Like other Austro-Hungarian provincial capitals, Zagreb has inherited a love for decadent pastries. Chief among them is the Zagorski Strukli, similar to Slovenia’s Struklji. These dough rolls are cooked or baked, and have various types of filling, from apple to walnut to tarragon or cottage cheese. Zagreb also has its own take on the Sachertorte, the Jelacic Torta. More moist than your typical European cake, this torte has been a hit with our guests, thanks to its perfect ratio of smooth chocolate mousse with hazelnut dough, which melts in your mouth. The cake’s namesake is Count Josip Jelacic, whose statue dominates Zagreb’s main square, thanks to his reputation as a national hero who successfully negotiated for the abolishment of serfdom.
Paprenjak, Fritule, and Sirnica
Paprenjak is another Croatian treat that’s easy to find, especially in Zadar. A biscuit made with honey and black pepper, this sweet snack resembles gingerbread, especially since it’s traditionally embossed with a pattern and comes in a variety of shapes. At fairs and around Christmas, it’s easy to find Fritule, which can look like doughnut holes, Dutch Oliebollen, or especially the Fritole popular in Venice during Carnival. These fresh dough balls are covered with powdered sugar, and often flavored with rum or citrus zest, and raisins. Another traditional seasonal dessert, especially along the coasts of Croatia and Slovenia, and neighboring parts of Italy, is the Sirnica, also known as Pinca or Pinza. These are sweet rolls, made with many eggs (then brushed with egg whites), to celebrate the end of Lent (they are traditionally baked on Easter Saturday, then eaten after being blessed). Eggs are often placed on the large cross carved into these rolls.
A popular sweet snack throughout Eastern Europe, but especially in Ukraine, is Syrnyk (known as a Tvorozhnik in Russia). These are pancakes made from fried Quark (a for of cheese similar to cottage cheese or curd). After being fried, they are served with a variety of sweet and savory toppings, from sour cream to jam, apple sauce, or honey. As a cosmopolitan former member of Austria-Hungary, Lviv excels at desserts, including its own take on classic apple strudel, but we recommend seeing out some Syrnyk while you’re there.
Sweet or savory, dumplings are a staple in East and Central Europe, and this is especially true in Poland and Ukraine. Poland’s Pierogi and Ukraine’s Varenyky are beloved national dishes, which helps explain why the former are so easy to find in Chicago. The sweet variety usually contain fruits or cottage cheese, and are often served with thick, sweetened sour cream.
Variations on the French Mille-feuille, usually named for Napoleon, are a staple throughout Poland and the former Soviet Union. These light confections generally have three layers of puff pastry, separated by cream, while the top is glazed with icing or dusted with sugar. This cake saw a renaissance in Russia following the centennial of Napoleon’s failed invasion in 1812 (the layers were said to resemble Napoleon’s Grand Army, and the cakes were dusted with sweet “snow” then cut into the shape of Napoleon’s hat). Sales in Poland also had a recent boost thanks to Pope John Paul II’s legendary love for the cakes, known in Poland as a Napoleonka or Kremowka. Similar cakes can be found throughout the former Austro-Hungarian empire, known as a Cremeschnitte (“cream slice”) in German-speaking lands, and similar names elsewhere. Pictured above is a ‘kremšnita’, classically enjoyed at Slovenia’s Lake Bled.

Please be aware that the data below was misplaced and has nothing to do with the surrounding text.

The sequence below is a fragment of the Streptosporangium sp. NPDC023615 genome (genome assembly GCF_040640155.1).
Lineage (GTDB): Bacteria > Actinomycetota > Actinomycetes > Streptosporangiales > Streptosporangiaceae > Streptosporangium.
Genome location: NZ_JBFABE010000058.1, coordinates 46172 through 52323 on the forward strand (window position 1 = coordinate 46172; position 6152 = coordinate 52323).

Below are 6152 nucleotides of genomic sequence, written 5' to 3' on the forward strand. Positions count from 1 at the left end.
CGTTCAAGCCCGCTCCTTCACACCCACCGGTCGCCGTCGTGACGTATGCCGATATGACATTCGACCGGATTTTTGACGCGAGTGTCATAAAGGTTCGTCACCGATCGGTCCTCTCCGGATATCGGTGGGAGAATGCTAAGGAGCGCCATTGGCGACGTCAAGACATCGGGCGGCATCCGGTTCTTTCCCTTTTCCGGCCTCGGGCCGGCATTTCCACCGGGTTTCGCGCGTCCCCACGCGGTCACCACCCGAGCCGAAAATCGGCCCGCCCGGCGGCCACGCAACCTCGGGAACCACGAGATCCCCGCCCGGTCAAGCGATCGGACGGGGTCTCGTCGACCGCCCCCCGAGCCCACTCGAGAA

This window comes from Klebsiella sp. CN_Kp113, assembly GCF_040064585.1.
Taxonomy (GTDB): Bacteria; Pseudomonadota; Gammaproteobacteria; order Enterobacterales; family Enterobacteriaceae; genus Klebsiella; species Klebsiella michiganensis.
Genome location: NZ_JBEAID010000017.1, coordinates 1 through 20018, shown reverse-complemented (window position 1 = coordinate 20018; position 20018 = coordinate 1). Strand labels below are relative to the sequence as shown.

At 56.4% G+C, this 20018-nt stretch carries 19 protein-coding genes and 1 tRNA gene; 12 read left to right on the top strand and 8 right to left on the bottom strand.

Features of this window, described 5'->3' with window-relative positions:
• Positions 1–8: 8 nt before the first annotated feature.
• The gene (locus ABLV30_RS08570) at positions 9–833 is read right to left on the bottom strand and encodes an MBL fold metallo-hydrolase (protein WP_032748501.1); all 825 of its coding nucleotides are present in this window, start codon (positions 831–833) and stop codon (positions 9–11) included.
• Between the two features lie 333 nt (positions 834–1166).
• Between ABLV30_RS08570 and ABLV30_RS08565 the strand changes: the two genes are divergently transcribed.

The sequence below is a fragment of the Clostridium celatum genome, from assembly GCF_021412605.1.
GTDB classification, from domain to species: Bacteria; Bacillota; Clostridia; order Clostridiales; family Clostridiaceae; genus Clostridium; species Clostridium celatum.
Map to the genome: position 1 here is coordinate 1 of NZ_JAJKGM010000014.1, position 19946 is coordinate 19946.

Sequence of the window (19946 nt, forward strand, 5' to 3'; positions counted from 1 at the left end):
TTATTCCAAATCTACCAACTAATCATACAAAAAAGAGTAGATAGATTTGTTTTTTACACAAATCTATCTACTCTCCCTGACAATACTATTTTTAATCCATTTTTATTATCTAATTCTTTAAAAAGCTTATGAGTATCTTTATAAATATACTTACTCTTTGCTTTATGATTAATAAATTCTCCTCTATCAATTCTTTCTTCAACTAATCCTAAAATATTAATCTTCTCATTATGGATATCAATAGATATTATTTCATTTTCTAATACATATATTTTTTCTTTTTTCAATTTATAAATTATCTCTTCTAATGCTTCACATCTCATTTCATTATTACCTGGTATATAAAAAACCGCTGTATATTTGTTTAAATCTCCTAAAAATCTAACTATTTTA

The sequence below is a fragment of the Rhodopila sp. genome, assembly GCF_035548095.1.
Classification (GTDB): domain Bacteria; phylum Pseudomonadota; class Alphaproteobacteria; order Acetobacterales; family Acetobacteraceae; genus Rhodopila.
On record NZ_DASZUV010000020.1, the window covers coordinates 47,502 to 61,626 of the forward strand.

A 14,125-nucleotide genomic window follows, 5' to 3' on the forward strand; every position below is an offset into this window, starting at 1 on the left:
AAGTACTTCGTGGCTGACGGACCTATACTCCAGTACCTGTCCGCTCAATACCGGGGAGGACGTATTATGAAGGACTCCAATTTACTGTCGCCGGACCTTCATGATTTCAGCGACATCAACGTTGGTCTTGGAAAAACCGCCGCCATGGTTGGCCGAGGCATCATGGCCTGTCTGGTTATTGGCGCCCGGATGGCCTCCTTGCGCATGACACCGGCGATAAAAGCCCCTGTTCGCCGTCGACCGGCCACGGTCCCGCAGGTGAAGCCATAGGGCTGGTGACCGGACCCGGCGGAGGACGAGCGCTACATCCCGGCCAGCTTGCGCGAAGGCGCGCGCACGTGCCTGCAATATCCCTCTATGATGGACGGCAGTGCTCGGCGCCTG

St. Martin’s Croissant
If you’re in Poland, be sure to seek out a St. Martin’s Croissant, which is served as part of the walking tour we offer there. This croissant is folded 81 times, with a paste composed of poppy seeds, nuts, raisins, almonds, sugar, and butter, inserted between the folds. The whole thing is naturally covered with icing, and still more nuts and sugar!
Despite a common ancestry dating back several thousand years ago, the Estonians and Hungarians share very little in common. There is one delightful exception: a snack composed of curd covered in chocolate, known as Turo Rudi in Hungary or Kohuke in Estonia. The curd used is closer to German Quark than to the cheese curds so beloved in Wisconsin. These sweet, tiny snacks are always a hit with visitors, whether plain, or with various fruit fillings. When in Hungary, seek out the original, which are distinguished by their red polka dots. The Hungarian take has more of a sweet-and-sour taste, and uses a form of curd a bit closer to cottage cheese than its Estonian counterpart.
Whether you’re looking for a quick snack, or a sweet feast, Central and Eastern Europe’s restaurants, cafes, and street vendors have you covered. When you travel with us, you’ll receive access to our Guest Page, with helpful info ranging from tipping advice, to where to find the best cakes and candies. You’ll also meet and stay in contact with our local staff, who are happy to help you find their favorite cafes. Travel with us, and you’ll be sure to indulge your sweet tooth.